In hunting for a means to combat this condition the popular mind has recognized the utility of acids for the purpose of preventing putrefaction. To this end vinegar has been largely employed as a sort of pickle to preserve meats, fish, vegetables, etc. Owing to the presence of acetic acid in the vinegar (which, by the way, is the product of a particular microbe), many animal and vegetable substances are preserved against putrefaction. When the substance to be preserved can itself produce an acid, it then becomes useless to add an acid already prepared; as, for example, those substances that can generate an acid from the sugar they contain and are thereby preserved against putrefaction. It is for these reasons that such animal products as milk, or vegetables rich in sugar, become spontaneously acid and are thus indefinitely preserved. Thus does soured milk, when transformed into cheese, become capable of preservation for a considerable length of time. Many vegetable substances also undergo an acid transformation and can be preserved. Cabbage becomes sauerkraut, and cucumbers and beets are converted into pickles.

In many countries, particularly in Russia, vegetables that have undergone an acid transformation form a large portion of the food of the population. During the long winter, in default of fresh fruits and vegetables, preserves of watermelon, cucumbers, apples and other fruits that have been subjected to an acid fermentation are consumed. The principal product generated in these fruits and vegetables is lactic acid, and it is due to the presence of this acid that putrefaction is prevented. In summer lactic acid is furnished by soured milk and goes to make up a very popular drink known as "Kwass," much employed among the peasants. This beverage is made by mixing black bread with milk. The starch in the bread ferments and furnishes a small percentage of alcohol and the milk takes on a lactic acid fermentation and quite a large proportion of that acid is generated.

Rye bread, which constitutes the principle article of food for the masses is equally a product of fermentation - and lactic acid fermentation occupies the most important place in this process. This statement is not confined to the process of making rye bread alone, but applies to all bread. The lactic acid generated is formed at the expense of the sugar contained in the bread. Sour milk, owing to the lactic acid which it contains, has the power to prevent the putrefaction of meat. This property is so well known in certain countries that sour milk is used as a pickle for the preservation of all meats. The lactic acid fermentation also plays an important role in the preparation of food for cattle, for by exciting the lactic fermentation in silo, putrefaction of the vegetable matter is prevented.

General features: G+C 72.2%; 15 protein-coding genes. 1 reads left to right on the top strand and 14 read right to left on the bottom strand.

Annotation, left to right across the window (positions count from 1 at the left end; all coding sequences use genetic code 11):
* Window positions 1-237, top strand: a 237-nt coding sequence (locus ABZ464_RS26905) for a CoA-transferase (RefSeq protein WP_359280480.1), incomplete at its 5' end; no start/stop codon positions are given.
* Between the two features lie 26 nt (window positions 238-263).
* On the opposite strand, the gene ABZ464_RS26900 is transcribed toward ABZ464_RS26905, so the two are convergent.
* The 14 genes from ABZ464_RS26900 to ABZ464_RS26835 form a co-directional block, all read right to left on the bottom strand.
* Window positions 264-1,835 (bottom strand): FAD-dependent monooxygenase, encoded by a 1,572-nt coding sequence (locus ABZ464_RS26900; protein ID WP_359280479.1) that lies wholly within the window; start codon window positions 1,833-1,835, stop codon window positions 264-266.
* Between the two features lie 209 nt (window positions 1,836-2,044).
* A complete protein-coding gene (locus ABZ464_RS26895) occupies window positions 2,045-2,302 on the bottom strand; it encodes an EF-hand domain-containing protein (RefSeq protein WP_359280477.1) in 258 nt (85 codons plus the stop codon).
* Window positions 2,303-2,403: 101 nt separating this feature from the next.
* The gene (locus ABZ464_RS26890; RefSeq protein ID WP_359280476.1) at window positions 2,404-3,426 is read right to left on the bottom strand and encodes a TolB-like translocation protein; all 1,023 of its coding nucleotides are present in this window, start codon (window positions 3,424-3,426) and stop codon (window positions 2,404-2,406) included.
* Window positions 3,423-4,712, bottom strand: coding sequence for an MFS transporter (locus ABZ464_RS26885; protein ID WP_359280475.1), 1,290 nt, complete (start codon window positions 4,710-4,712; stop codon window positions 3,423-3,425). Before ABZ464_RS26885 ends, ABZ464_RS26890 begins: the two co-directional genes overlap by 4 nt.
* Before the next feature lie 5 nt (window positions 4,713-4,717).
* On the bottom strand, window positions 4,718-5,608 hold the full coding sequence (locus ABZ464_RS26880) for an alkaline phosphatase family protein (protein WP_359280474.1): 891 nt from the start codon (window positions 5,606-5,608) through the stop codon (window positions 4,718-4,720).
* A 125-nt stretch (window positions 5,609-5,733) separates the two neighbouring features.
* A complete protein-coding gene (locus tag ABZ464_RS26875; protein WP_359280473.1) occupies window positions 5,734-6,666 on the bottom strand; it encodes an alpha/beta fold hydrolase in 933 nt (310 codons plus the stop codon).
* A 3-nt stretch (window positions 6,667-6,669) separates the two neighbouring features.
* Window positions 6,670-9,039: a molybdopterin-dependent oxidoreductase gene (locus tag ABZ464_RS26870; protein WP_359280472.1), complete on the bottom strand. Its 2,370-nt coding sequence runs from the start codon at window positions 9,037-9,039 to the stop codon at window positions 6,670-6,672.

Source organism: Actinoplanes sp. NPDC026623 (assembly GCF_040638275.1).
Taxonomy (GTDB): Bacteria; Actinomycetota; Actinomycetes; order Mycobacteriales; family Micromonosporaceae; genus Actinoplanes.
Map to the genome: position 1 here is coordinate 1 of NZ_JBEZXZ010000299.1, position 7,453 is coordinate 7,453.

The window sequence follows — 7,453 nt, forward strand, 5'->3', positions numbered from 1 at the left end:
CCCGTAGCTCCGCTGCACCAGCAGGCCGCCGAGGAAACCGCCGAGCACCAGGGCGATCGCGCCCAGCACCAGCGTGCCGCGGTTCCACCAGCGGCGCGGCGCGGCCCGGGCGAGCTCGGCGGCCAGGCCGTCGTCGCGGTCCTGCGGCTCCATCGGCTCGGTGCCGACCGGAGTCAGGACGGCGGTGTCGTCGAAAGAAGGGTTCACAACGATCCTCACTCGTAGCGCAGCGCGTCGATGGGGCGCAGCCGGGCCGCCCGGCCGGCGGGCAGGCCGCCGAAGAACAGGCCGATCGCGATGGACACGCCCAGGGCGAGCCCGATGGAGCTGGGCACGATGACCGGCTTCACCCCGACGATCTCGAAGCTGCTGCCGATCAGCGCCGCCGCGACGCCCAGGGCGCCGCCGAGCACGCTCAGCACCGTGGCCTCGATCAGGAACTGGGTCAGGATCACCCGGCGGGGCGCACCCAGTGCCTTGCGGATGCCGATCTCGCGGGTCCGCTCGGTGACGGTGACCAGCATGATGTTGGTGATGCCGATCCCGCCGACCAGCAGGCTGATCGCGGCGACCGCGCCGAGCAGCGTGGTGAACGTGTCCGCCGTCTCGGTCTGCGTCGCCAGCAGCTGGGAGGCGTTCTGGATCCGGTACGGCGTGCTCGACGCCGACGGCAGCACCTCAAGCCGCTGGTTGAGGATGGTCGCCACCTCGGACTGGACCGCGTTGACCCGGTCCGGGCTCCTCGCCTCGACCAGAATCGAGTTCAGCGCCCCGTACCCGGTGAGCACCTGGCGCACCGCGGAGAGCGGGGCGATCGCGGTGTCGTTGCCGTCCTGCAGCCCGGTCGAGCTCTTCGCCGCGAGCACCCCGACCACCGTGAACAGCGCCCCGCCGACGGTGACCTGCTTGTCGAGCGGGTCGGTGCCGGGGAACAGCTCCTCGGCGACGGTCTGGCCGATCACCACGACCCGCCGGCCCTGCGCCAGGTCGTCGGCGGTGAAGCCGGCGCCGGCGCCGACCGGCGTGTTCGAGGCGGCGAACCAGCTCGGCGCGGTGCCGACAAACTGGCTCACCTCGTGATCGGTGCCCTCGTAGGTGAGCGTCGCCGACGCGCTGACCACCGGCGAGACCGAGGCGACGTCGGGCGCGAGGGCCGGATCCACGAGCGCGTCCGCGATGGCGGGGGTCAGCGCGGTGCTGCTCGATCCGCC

This brief resume of facts is intended to illustrate the importance of the lactic acid fermentation as a means of preventing putrefaction and butyric fermentation - two processes that are so destructive to organic matter and so capable of provoking such serious results to the animal organism.

Since the lactic fermentation is such an excellent means of preventing putrefaction in general, why should it not exercise this same power and prevent putrefaction in the digestive tube of man? It is now an old and well established fact that putrefaction and butyric fermentation are prevented by the presence of sugar. Meat that has not been treated with some sort of preservative, maintained exposed to the ordinary conditions of temperature and humidity, soon becomes rotten, whereas milk, under exactly the same conditions, does not spoil but does turn sour. This would mean that meat contains but little sugar, while, on the other hand, milk should be considered as containing a large percentage of that element.

If we wish to explain these phenomena upon a scientific basis, we immediately encounter many difficulties. At the outset we learn the well established fact that sugar in itself has no power to prevent putrefaction. Also that milk, which is so rich in sugar (lactose) can, under certain circumstances, become putrid. Sugar preserves organic matter from putrefaction owing to the lactic fermentation to which it submits so easily. This fermentation is the work of certain microbes which were discovered by Pasteur almost fifty years ago. This great discovery established the part played by microbes in fermentation and finally led up to the creation of that branch of medical research known as Microbiology, which is so rich in fact and theory as well as in its many practical applications.

I need not dwell further on the statement that the anti-putrefactive action of the lactic fermentation is due to the product of lactic acid microbes, for that has been thoroughly discussed in Chapter X in my "The Nature of Man." In spite of the presence of lactic microbes, it is only necessary to neutralize the acid in order that organic matter should at once begin to putrefy. What especially interests us is to know whether lactic ferment is really capable of preventing intestinal putrefaction.